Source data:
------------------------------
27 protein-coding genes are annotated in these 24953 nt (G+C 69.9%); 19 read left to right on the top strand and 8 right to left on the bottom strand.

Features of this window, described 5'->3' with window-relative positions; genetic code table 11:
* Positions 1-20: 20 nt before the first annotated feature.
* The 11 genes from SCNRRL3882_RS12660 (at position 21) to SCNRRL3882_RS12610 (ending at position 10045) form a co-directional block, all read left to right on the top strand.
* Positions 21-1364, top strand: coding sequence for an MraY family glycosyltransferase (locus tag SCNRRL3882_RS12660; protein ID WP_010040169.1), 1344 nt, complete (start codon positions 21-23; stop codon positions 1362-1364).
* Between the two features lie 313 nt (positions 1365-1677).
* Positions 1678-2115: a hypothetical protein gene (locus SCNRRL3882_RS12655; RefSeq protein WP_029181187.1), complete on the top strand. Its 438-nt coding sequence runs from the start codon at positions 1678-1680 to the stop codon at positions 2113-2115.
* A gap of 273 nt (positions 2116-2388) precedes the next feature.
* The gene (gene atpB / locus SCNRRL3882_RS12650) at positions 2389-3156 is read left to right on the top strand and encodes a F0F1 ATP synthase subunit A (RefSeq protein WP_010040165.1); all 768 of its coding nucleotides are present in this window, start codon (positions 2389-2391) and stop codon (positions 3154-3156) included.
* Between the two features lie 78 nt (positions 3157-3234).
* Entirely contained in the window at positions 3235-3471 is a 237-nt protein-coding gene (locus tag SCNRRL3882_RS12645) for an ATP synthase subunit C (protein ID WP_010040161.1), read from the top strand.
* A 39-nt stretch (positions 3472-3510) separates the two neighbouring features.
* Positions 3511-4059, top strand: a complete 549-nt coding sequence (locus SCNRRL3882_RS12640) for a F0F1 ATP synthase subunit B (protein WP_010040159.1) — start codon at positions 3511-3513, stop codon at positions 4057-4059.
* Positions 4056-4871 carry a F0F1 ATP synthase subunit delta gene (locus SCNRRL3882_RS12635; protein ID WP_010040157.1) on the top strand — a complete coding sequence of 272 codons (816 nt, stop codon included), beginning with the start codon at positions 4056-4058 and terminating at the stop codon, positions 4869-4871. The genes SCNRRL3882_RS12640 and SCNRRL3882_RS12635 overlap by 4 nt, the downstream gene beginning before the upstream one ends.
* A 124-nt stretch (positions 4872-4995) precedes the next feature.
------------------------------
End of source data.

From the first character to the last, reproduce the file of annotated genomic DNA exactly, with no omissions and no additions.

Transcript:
27 protein-coding genes are annotated in these 24953 nt (G+C 69.9%); 19 read left to right on the top strand and 8 right to left on the bottom strand.

Features of this window, described 5'->3' with window-relative positions; genetic code table 11:
* Positions 1-20: 20 nt before the first annotated feature.
* The 11 genes from SCNRRL3882_RS12660 (at position 21) to SCNRRL3882_RS12610 (ending at position 10045) form a co-directional block, all read left to right on the top strand.
* Positions 21-1364, top strand: coding sequence for an MraY family glycosyltransferase (locus tag SCNRRL3882_RS12660; protein ID WP_010040169.1), 1344 nt, complete (start codon positions 21-23; stop codon positions 1362-1364).
* Between the two features lie 313 nt (positions 1365-1677).
* Positions 1678-2115: a hypothetical protein gene (locus SCNRRL3882_RS12655; RefSeq protein WP_029181187.1), complete on the top strand. Its 438-nt coding sequence runs from the start codon at positions 1678-1680 to the stop codon at positions 2113-2115.
* A gap of 273 nt (positions 2116-2388) precedes the next feature.
* The gene (gene atpB / locus SCNRRL3882_RS12650) at positions 2389-3156 is read left to right on the top strand and encodes a F0F1 ATP synthase subunit A (RefSeq protein WP_010040165.1); all 768 of its coding nucleotides are present in this window, start codon (positions 2389-2391) and stop codon (positions 3154-3156) included.
* Between the two features lie 78 nt (positions 3157-3234).
* Entirely contained in the window at positions 3235-3471 is a 237-nt protein-coding gene (locus tag SCNRRL3882_RS12645) for an ATP synthase subunit C (protein ID WP_010040161.1), read from the top strand.
* A 39-nt stretch (positions 3472-3510) separates the two neighbouring features.
* Positions 3511-4059, top strand: a complete 549-nt coding sequence (locus SCNRRL3882_RS12640) for a F0F1 ATP synthase subunit B (protein WP_010040159.1) — start codon at positions 3511-3513, stop codon at positions 4057-4059.
* Positions 4056-4871 carry a F0F1 ATP synthase subunit delta gene (locus SCNRRL3882_RS12635; protein ID WP_010040157.1) on the top strand — a complete coding sequence of 272 codons (816 nt, stop codon included), beginning with the start codon at positions 4056-4058 and terminating at the stop codon, positions 4869-4871. The genes SCNRRL3882_RS12640 and SCNRRL3882_RS12635 overlap by 4 nt, the downstream gene beginning before the upstream one ends.
* A 124-nt stretch (positions 4872-4995) precedes the next feature.